Saleh’s death leaves Yemen in limbo
By Rasheed Abou-Alsamh
The murder of former Yemeni President Ali Abdullah Saleh by the Houthis on Dec. 4, 2017, as he tried to flee Sanaa, left the country, wracked by a bloody civil war for three years, in limbo.
Saleh ruled Yemen for 33 years until 2012, when he was forced to step down after a series of demonstrations in 2011 on the streets of Sanaa by Arab Spring activists calling for more democracy, and because of pressure from Gulf Cooperation Council (GCC) states.
On Dec. 2, 2017, Saleh stated in a TV interview that he was ready to start negotiating with Saudi Arabia. Despite being a strong ally of the Saudis for more than 30 years, Saleh, in a turnaround in 2014, allied himself with his former enemies the Houthi rebels. These are Zaydis, a Shiite strand of Islam, and make up only 30 percent of the population. They have the support of Iran, which made them instant enemies of the Saudis.
In September 2014, the Houthis took control of Sanaa with the help of forces allied to Saleh, forcing President Abdo Rabbo Hadi to flee to Aden in the south and then to the Saudi capital, Riyadh. This triggered the intervention of a Saudi-led coalition to defeat the Houthis and put Hadi back in control of the country.
Saleh’s interview was the signing of his own death sentence. His disappearance from the scene has left both sides of this civil war in limbo, not knowing what to do next. Last weekend, more than 200 people from the intelligentsia linked to Saleh disappeared from the streets of Sanaa, forcibly taken away by the Houthis, Nasser Wedaddy, an analyst, told me in an interview.
The civil war has destroyed the country, which was already the poorest in the Arab world. It is estimated that almost 14,000 people have already been killed or injured. There are close to a million cases of suspected cholera; three million Yemenis are refugees within their own country, and more than 200,000 have fled to neighboring nations.
And the country is divided into three parts: the northern part and the capital controlled by the Houthis; the region of Aden, in the south controlled by forces loyal to Hadi; and much of the region of Hadramuth in the east, controlled by tribes loyal to Al-Qaeda.
Analysts say there may be a bloodbath in the capital if forces loyal to Saleh decide to avenge their leader’s death. “It will take a lot of tribal patience and control to prevent a bloodbath on the streets of Sanaa and other parts of the North,” said Elana DeLozier, director of strategy at the Emerge85 Lab research center in Abu Dhabi. “The enemies of the Houthis include Saleh’s followers; the coalition; the Ahmars (a powerful tribal family); the Salafists; the Islah party, and the General People’s Congress party; the southern resistance; and al-Qaeda. Houthis have no noticeable domestic alliance beyond some tribal support. And that does not bode well for them,” she explained.
The name of Saleh’s son — Ahmed Ali Saleh, who has so far been living in the UAE — has been cited as a possible successor to his father as Yemeni president. But Weddady and DeLozier do not think this will happen because Ahmed does not have much support in the country, and because the current vice president of the government in exile, Ali Al-Mohsen, has a powerful base of co-religionists in Yemen.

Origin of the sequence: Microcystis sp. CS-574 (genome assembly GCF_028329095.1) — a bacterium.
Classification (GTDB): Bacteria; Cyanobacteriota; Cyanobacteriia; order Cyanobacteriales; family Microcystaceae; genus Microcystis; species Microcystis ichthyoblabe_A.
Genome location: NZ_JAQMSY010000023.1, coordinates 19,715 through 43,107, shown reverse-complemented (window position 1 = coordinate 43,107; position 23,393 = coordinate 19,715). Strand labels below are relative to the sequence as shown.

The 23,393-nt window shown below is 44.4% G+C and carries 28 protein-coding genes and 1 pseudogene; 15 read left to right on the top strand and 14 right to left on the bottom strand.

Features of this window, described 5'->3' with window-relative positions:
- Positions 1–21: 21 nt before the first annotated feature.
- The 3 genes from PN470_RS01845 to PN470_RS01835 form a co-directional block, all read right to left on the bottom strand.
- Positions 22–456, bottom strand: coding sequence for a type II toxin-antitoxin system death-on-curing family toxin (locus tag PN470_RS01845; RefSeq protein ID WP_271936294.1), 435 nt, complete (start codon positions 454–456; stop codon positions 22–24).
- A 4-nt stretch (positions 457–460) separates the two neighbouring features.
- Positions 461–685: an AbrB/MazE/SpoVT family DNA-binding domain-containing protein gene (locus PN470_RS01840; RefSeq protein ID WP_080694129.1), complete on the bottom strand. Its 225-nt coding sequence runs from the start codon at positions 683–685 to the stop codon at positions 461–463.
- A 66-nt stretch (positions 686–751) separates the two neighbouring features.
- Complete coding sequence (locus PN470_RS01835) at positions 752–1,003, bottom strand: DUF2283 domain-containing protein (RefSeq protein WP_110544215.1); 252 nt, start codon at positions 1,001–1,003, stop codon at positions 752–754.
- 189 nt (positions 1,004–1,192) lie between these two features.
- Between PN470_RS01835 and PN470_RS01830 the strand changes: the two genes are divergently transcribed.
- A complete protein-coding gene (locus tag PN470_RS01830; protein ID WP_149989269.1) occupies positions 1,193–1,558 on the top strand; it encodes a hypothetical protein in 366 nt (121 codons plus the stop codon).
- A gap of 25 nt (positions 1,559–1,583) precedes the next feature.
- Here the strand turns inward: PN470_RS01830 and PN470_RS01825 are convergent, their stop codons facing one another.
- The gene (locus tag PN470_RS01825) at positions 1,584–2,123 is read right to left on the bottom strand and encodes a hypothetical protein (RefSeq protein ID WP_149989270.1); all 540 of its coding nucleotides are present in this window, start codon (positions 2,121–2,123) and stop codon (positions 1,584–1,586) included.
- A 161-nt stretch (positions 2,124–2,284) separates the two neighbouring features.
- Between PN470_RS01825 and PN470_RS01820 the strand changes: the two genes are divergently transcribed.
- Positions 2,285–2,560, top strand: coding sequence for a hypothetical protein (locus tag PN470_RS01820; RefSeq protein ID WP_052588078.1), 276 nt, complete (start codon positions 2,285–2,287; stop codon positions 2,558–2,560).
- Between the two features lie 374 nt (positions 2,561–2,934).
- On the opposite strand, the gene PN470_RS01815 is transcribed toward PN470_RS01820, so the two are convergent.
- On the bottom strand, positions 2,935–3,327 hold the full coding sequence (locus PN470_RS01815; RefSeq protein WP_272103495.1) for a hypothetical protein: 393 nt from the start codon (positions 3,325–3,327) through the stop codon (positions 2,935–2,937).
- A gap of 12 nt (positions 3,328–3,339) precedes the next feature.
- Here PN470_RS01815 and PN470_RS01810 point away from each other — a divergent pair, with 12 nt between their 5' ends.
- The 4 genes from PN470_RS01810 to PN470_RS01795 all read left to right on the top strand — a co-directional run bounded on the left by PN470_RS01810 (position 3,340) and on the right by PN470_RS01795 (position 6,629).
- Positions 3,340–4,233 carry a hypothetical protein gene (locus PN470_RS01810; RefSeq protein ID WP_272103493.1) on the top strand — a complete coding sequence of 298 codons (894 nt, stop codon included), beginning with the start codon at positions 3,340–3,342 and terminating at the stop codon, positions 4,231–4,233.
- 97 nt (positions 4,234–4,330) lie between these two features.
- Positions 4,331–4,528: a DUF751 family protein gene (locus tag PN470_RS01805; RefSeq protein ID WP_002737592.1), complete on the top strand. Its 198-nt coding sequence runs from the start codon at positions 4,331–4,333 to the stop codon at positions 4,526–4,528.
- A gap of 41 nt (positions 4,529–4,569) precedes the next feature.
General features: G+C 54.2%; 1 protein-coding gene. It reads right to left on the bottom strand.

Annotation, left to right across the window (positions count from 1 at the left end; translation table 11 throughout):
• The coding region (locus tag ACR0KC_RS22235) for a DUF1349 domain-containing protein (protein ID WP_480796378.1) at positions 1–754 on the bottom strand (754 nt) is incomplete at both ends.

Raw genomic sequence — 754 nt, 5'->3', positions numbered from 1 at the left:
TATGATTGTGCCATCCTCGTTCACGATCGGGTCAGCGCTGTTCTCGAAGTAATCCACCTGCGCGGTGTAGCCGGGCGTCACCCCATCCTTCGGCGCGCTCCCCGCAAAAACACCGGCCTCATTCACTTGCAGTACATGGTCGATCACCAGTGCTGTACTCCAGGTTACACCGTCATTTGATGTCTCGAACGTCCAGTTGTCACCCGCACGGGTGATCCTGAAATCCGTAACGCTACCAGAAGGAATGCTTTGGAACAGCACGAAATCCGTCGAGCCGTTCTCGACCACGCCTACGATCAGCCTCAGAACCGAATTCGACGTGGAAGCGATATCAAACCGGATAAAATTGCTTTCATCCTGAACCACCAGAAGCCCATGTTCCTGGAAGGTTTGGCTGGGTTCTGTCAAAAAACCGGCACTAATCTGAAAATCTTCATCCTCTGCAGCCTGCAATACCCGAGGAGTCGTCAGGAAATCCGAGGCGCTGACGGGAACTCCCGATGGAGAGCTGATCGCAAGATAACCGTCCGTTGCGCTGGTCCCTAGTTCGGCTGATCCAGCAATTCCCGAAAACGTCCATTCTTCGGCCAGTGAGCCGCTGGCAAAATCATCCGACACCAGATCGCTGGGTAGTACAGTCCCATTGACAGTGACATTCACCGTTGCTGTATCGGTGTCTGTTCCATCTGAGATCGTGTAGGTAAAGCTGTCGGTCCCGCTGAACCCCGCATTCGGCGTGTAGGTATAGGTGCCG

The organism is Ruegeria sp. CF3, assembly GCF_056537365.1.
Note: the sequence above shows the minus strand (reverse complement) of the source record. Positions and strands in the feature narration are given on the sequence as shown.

“There is a lot of talk about Ahmed coming to power with the support of the GCC, but there are many flaws in the projected scenarios. First, there is no indication that Ahmed can command the same authority as his father. Second, this scenario does not deal cleanly with the legitimate government of President Hadi and his deputy, Ali Mohsen. This has been ardently manifested against Ahmed taking power. Ahmed’s preparation by his father to take power in the future is among Mohsen’s motives to turn against Saleh in 2011. Finally, the Saudi government made many efforts to support President Hadi’s legitimacy even when it was not politically beneficial or convenient. The Saudis do not want to give the impression that they are installing a government in Sanaa,” DeLozier explained.
“Putting aside the formalities, focusing on Hadi is a mistake. Ali Mohsen al-Ahmar, who in his way is the closest copy of Ali Abdullah Saleh,” said Weddady. “He is a very perceptive man who has considerable tribal and support networks. He has a lot of experience shaping the politics of Yemen. He’s the person I take most seriously now.”
Loyalty counts for little in Yemen. Whoever is your ally one day can easily turn into your enemy from one day to the next. Saleh was the master of this game, being first an ally of the Saudis and Americans; responsible for ordering the death of a Houthi leader in the 1990s; then allying himself with the Houthis in 2014. And this past weekend, he wanted to get back with the Saudis. “Governing Yemen is like dancing on the heads of snakes,” Saleh once said.
Yemen deserves an immediate ceasefire to evacuate wounded and sick civilians and allow medicines and food to enter and be distributed. The Yemenis are the most friendly and hospitable in the Arab world, but no one would believe it seeing the destruction of the country today. It is a pity that, because of a minority that wants to control the country, Yemen has been destroyed.